Advocating for the Arts by Contacting Members of Congress

posted in: Arts, Reform | 0

Arts Advocacy Day

I was in Washington last week for Arts Advocacy Day where I met the legislative staff for 8 congress-people and 2 senators. The process includes a day of organizing by state, reading and understanding the briefing book put out by Americans for the Arts, and a second day where the state teams are up on the hill for pre-arranged meetings with each member of congress. It was an amazing experience that confirmed how our democracy still works.

Preparing for Advocacy

I can’t emphasize enough that the Americans for the Arts (AFTA) are very good at supporting this process. On Monday 600 advocates from around the nation gathered at an all day briefing session hosted by AFTA. On Tuesday, those six hundred spread out all over the capital to make their case in less than fifteen minutes for each meeting! The preparation consists of a massive briefing book, the detailed asks for congress, the identification of how money, GDP, and the arts are central to American life, and includes role plays with real state government representatives who then coached the whole group on how to approach, how to be polite, how to ask up front, how to support and how to be interrupted by the busy congress people. Very useful briefings!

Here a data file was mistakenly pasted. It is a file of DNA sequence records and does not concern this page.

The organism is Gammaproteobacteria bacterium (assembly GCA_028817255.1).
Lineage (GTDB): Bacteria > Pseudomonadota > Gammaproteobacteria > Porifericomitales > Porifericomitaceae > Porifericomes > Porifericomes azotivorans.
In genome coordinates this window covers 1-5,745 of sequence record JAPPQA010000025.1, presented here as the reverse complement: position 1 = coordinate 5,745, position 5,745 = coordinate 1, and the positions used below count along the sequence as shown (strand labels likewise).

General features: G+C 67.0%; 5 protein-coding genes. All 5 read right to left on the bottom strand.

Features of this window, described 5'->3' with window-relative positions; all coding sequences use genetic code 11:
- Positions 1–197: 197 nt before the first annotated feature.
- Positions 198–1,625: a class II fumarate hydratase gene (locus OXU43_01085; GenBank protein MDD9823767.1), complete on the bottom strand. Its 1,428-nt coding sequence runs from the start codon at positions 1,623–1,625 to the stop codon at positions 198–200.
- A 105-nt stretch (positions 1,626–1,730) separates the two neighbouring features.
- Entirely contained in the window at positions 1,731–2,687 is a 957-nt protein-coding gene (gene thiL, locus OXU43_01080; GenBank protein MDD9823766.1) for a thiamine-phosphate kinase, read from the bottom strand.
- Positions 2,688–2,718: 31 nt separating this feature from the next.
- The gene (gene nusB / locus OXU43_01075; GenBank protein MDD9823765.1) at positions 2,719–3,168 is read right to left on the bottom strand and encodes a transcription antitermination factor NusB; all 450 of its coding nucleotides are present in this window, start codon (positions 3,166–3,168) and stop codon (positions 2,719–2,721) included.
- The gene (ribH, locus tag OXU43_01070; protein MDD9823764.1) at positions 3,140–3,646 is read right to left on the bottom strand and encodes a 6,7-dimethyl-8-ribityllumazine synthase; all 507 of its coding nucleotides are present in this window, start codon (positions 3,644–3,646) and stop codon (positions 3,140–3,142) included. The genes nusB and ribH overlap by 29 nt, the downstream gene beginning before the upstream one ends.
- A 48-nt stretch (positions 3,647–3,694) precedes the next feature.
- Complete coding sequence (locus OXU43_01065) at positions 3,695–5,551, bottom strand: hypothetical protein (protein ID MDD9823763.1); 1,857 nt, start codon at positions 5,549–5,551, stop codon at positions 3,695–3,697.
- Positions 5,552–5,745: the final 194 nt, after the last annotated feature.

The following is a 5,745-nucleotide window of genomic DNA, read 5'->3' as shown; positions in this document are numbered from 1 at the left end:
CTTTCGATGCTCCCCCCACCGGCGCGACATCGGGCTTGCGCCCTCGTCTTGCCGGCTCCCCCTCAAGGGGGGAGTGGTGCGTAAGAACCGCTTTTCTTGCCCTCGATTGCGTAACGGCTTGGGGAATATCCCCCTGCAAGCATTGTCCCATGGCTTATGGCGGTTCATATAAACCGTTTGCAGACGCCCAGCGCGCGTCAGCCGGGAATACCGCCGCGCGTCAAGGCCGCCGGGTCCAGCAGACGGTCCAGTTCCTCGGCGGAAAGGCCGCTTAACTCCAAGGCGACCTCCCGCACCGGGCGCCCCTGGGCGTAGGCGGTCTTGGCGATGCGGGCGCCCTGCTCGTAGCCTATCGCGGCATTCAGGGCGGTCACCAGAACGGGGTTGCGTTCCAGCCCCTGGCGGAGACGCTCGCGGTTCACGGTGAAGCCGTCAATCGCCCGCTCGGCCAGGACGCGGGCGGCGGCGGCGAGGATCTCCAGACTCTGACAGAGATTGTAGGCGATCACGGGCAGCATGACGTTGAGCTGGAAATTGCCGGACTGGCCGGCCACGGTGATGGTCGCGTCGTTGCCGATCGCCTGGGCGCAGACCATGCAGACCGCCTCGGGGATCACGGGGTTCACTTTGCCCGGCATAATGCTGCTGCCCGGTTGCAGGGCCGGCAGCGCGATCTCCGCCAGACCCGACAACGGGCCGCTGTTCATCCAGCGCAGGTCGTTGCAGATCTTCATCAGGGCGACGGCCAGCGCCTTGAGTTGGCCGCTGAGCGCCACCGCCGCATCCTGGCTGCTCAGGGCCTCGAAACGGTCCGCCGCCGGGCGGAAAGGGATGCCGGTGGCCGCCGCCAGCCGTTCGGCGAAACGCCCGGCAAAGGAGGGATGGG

On the Hill

We started with House of Representatives Lynch and Kennedy, moved on to Senators Warren and Markey, then finished up in the afternoon with House of Representatives Tsongas, Clark, Capuano, Moulton, Neal, McGovern and Keating. Whew! The legislative staff and interns were very polite, welcoming, and efficient. They took our material and listened to our stories. We thanked the members of congress for their work and advocated them to support 155 million for the National Endowment for the Arts.

Arts Appropriations

  1. National Endowment for the Arts, 155 million.
  2. IMLS office of Museum Services, 38.6 million.
  3. Assistance for Arts Education at US Department of Education, 30 million.
  4. Well-rounded Education, fully funding 1.6 billion for student support and academic enrichment grants in Title IV.
  5. After-school 1.1 billion funding of the 21st Century Community Learning Centers
  6. Corporation for Public Broadcasting, 445 million
  7. Public media, 55 million
  8. Office of Citizen Exchanges, US State Department Bureau of Educational and Cultural Affairs, 115 million

Arts Issues

  1. Creative Economy, cosponsor the CREATE ACT (S. 661. H.R. 1649) to invest in the country’s workforce and creative economy.
  2. Arts in Health, support research and programs around art therapy
  3. Arts and the Military, support H.R. 102, Expanding Care for Veterans Act, improve access to art therapy for returning vets